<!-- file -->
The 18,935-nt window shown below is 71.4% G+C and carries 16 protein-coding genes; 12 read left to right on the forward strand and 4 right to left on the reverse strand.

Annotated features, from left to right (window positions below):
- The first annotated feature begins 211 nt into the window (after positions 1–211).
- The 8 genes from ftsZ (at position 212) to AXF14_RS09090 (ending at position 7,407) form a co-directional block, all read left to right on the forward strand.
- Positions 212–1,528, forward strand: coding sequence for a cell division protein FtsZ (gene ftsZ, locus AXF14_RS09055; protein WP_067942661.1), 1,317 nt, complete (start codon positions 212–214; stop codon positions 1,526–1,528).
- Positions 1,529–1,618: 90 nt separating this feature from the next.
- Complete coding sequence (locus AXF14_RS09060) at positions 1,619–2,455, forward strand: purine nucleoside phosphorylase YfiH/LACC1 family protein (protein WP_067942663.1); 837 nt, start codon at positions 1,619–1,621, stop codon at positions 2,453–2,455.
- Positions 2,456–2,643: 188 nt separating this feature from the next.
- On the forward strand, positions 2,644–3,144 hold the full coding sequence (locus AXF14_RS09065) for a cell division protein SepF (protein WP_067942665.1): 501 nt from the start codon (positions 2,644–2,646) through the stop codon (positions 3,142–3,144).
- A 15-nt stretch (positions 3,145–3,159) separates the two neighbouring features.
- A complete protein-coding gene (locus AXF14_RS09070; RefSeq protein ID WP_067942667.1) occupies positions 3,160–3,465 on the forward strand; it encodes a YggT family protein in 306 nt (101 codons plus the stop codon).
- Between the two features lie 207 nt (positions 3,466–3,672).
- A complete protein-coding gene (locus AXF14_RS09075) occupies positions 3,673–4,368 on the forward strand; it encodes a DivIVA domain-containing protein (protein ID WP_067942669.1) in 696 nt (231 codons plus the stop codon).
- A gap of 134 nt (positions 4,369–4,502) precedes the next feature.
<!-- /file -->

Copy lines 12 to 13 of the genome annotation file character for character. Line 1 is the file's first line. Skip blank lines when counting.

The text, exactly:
- Between the two features lie 207 nt (positions 3,466–3,672).
- A complete protein-coding gene (locus AXF14_RS09075) occupies positions 3,673–4,368 on the forward strand; it encodes a DivIVA domain-containing protein (protein ID WP_067942669.1) in 696 nt (231 codons plus the stop codon).